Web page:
07/14/2003 11:00PM

EPO test may level playing field


TUSCON, Ariz. - With little fanfare but with much courage and huge significance, the Ontario Racing Commission and New York State Racing and Wagering Board are opening a bold new frontier in racing's fight against illegal medication.

Starting this fall, the two regulatory agencies will test horses racing in their jurisdictions for antibodies to erythropoietin - better known as EPO or Epogen - and its derivative darbepoietin, and they will bar all horses who show such antibodies from racing in their jurisdictions until they test clear of administration of the substances.

The new weapon is not perfect. The tests could affect a trainer or owner who claimed a treated horse, but it protects the honest ones - and the public - by removing from competition horses who are racing with the help of illegal substances in their systems. It helps level the tilted playing field that has become trite but hugely troublesome.

Taking action against the administration of EPO and darbepoietin is characteristic of the audaciously independent Ontario commission, and refreshingly innovative and highly encouraging for the slower-moving New York board, which operates under heavy administrative and political constraints. The New York board's bold acceptance of the EPO antibody tests is a heartening departure from its normally glacial pace - it took three years to resolve a 10-day suspension of Angel Cordero in 1989 and five years to resolve a 1994 case concerning D. Wayne Lukas and Flanders. That inability to make quick decisions was demonstrated again in recent weeks when the board delayed until fall - presumably because of political pressure from Albany - the New York Racing Association's request to lower takeout for the public.

Past sins aside, kudos are due the New York board for its EPO decision, which is a vote of strong confidence in Dr. George Maylin of Cornell University. Maylin has been a beacon in the fight against illegal medication, and it was his work with Dr. Ken McKeever of Rutgers that developed the EPO antibody test as a first positive step in battling abuse of the blood-enhancing substance.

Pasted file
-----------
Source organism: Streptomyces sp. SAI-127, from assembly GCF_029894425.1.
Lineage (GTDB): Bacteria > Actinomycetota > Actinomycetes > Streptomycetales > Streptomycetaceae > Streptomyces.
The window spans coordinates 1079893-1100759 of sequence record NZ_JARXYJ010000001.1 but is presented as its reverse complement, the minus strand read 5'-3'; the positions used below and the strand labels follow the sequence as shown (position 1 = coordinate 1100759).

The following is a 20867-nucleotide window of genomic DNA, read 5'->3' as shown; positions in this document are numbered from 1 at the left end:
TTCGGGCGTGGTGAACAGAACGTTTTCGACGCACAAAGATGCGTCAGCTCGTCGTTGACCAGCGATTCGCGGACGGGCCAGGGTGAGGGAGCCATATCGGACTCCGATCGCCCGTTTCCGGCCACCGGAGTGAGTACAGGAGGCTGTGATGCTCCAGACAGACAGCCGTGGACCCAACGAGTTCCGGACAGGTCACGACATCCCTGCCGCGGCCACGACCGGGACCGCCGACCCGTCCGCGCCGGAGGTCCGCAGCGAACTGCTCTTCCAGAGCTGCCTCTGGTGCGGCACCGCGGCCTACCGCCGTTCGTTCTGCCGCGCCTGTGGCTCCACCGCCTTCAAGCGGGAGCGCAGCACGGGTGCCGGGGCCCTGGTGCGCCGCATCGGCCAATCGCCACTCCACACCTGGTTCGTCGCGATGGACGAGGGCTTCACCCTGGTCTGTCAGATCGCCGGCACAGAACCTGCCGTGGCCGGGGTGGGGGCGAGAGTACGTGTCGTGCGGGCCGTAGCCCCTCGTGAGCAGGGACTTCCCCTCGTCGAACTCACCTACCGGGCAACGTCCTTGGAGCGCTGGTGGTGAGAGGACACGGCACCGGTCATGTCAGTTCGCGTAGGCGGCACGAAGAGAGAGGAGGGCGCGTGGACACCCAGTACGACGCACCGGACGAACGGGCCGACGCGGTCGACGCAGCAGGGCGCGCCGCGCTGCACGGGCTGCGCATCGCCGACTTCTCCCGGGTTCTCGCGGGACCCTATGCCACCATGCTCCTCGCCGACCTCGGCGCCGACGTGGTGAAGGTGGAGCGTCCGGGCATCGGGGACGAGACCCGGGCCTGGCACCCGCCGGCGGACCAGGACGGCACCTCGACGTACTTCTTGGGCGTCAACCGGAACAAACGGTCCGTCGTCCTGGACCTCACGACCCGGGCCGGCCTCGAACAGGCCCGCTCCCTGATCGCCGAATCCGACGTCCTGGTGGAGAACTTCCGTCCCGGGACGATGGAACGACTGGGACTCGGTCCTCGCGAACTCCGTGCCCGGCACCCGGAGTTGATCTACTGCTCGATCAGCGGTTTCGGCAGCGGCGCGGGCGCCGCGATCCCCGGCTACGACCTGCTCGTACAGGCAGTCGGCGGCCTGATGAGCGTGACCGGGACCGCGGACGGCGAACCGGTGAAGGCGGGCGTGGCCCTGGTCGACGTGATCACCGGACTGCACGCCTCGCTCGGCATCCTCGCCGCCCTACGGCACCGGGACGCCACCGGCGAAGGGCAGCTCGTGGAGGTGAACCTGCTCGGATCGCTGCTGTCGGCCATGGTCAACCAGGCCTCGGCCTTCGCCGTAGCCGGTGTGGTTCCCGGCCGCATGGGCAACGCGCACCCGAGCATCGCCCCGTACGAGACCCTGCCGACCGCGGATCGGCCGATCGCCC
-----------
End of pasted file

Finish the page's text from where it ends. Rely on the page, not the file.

The test is based on the premise that human-engineered EPO creates antibodies in the horse that build up over time. EPO is not given, at least initially, as an immediate prerace boost. It normally is administered weeks before a race and gradually thereafter. Besides affecting performance, it can be dangerous to the horse. Until racing and its participants and regulators face up to the need for out-of-competition testing, the antibody test is a logical approach to weed out illegally treated horses. Positive reactions to repeated previous EPO injections will be checked by mass spectrometry.

It will be challenged, of course, by those bosom companions of edge-seeking trainers: the lawyers who have become as prevalent as brace bandages or blinker hoods in today's racing world.

Stanley Sadinsky, the pioneering chairman of the Ontario commission who also is a professor of law at Queen's University, has accepted that challenge with firmness and resolve. He has imposed $350,000 fines and 10-year suspensions in Ontario, with guts and legal savvy. Sadly for racing, he is leaving the commission to become director of Ontario's lottery commission, which controls the vastly profitable slots at 16 Ontario racetracks, but he leaves a strong enforcer in Executive Director Jean Major.

Sadinsky is a close friend of Mike Hoblock, the chairman of the New York board, and that friendship and professional bond has resulted in the closely coordinated decision to move forward with the EPO tests. Hoblock's background was politics, but he has demonstrated a love and respect for racing, and a knowledge of it, that has vaulted him to the upper ranks of regulatory leaders. His latest decision on EPO will add to the respect and high regard in which he is held.

Most encouraging of all, further tests for other prohibited substances are under development. That fact, and the Ontario and New York actions, paint a brighter horizon on an otherwise hazy summer sky.